Envisaging the West: Thomas Jefferson and the Roots of Lewis and Clark


Place Name

Holston River

Thomas Walker's Journal (1750) In March 1750 (1749 under the Julian Calendar), Thomas Walker and several companions set off through western Virginia into modern-day Kentucky. His journal documents some of the earliest Euro-American impressions of the Cumberland region.

Treaty of Lochaber Continued consternation over the exact location of boundary between the Cherokee nation and Virginia led to this 1770 settlement of the line. At issue was a contested swath of land that had been ceded to the Indians at Hard Labor. The new agreement adjusted the border to give lands east of a line running from the Holston River to the convergence of the Great Canaway (Great Kanawha) and Ohio Rivers to the British province of Virginia.

An act for dividing the county of Botetourt into two distinct counties. Petitioned by an ever growing number of settlers in Botetourt County, the General Assembly agreed to the creation of a the county of Fincastle for the more convenient establishment of local governmental institutions for settlers beyond Blue Ridge. The act describes the boundaries of Fincastle, establishes the responsibilities of the county court and local justices of the peace.

An act for dividing the county of Fincastle into three distinct counties, and the parish of Botetourt into four distinct parishes. As more settlers moved into Fincastle County, the demand for local institutions - courts, justices of the peace, etc. - grew. The General Assembly divided Fincastle into the counties of Kentucky, Washington, and Montgomery. This act defined the boundaries of the three counties, established courts, identified county seats, and recognized justices of the peace.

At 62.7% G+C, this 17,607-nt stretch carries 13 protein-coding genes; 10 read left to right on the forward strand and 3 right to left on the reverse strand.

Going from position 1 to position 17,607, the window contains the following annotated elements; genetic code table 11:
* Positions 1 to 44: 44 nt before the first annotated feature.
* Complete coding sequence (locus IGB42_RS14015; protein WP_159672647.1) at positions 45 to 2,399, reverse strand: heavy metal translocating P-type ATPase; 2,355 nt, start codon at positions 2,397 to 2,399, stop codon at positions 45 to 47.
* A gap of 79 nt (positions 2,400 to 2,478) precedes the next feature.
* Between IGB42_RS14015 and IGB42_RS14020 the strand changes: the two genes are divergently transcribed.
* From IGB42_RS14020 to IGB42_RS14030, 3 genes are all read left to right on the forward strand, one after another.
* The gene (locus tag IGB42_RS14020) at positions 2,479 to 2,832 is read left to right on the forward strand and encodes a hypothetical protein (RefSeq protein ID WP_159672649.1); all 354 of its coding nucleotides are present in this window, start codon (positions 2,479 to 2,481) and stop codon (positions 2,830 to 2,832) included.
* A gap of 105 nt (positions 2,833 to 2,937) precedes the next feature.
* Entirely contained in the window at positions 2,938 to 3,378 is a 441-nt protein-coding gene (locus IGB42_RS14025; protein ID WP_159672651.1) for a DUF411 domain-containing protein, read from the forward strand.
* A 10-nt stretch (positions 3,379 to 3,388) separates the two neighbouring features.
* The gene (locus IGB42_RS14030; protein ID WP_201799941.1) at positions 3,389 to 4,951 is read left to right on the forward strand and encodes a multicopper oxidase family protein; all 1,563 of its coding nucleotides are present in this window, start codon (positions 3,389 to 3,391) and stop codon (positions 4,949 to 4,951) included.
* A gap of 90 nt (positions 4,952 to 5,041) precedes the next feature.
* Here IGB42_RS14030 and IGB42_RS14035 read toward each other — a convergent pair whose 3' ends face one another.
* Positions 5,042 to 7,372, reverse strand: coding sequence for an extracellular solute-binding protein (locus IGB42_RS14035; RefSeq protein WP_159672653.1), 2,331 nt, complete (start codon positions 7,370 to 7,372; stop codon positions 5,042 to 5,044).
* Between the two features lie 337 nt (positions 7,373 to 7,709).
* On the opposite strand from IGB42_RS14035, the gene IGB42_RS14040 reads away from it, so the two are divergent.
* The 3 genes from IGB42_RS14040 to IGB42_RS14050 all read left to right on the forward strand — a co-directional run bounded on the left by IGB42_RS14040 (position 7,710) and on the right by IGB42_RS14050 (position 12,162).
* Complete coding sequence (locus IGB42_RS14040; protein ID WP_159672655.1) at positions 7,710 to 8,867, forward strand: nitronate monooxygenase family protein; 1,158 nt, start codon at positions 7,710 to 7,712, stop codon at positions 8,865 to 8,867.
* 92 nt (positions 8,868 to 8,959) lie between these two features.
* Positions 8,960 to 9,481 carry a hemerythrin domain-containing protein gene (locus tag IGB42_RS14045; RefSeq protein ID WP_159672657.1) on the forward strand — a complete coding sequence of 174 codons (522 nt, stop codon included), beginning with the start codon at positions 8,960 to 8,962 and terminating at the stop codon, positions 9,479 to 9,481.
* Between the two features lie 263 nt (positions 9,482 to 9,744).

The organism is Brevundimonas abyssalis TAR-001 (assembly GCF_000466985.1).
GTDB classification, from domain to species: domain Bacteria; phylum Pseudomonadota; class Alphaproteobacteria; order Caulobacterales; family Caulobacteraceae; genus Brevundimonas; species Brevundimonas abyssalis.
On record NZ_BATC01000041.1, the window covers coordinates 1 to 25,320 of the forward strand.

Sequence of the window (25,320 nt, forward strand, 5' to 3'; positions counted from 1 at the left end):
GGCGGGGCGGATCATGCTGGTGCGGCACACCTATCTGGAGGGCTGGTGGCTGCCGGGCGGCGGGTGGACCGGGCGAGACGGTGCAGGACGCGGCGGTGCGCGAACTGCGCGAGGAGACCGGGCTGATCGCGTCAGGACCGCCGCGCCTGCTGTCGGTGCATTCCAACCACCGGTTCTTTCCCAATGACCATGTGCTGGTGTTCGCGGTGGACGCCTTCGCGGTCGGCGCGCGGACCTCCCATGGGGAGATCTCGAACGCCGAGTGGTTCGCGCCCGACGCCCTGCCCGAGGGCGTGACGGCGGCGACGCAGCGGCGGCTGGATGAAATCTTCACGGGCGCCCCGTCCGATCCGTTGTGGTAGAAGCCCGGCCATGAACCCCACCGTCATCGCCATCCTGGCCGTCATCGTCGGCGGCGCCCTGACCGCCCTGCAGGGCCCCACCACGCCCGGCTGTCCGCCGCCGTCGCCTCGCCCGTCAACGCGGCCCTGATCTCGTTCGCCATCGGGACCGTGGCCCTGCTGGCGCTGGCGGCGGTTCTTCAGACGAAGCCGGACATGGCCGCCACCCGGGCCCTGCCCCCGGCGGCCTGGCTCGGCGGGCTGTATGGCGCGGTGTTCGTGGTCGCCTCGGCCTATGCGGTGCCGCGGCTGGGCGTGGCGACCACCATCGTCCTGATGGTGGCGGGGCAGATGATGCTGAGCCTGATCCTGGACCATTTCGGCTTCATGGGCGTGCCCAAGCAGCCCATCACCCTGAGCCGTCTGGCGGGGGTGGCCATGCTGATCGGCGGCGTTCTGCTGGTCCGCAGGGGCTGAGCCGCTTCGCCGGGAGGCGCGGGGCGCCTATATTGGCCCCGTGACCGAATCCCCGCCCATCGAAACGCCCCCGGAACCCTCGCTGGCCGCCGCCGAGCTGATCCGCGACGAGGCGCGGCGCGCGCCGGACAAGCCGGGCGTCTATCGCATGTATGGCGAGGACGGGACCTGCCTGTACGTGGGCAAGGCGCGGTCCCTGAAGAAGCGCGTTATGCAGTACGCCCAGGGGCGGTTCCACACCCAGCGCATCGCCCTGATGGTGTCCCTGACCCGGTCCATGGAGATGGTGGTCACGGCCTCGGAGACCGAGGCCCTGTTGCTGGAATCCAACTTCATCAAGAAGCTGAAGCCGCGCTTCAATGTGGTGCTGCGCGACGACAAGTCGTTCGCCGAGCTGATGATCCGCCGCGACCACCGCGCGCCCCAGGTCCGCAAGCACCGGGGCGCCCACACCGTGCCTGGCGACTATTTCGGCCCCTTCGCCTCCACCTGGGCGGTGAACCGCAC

Avery's Treaty/Treaty of Holston This treaty between North Carolina and the Cherokee is referred to frequently in Daniel Smith's Journal as the Virginia and Carolina Commissioners work with the Cherokee to establish boundary lines.

Daniel Smith's Journal (1779-1780) In 1779, with other surveyors and adventurers from Virginia and North Carolina, Daniel Smith and Thomas Walker set out to extend the Virginia-North Carolina boundary line far beyond the Cumberland Gap. From August 1779 until August 1780, the men traveled from southern Virginia, to the Falls of the Ohio River, and back to Virginia. In addition to their survey duties, the men worked secretly for Thomas Jefferson, meeting with George Rogers Clark at the Falls of the Ohio River to scout locations for the planned Fort Jefferson.

Treaty of Hopewell This treaty further codified the relationship between the Cherokees and the American government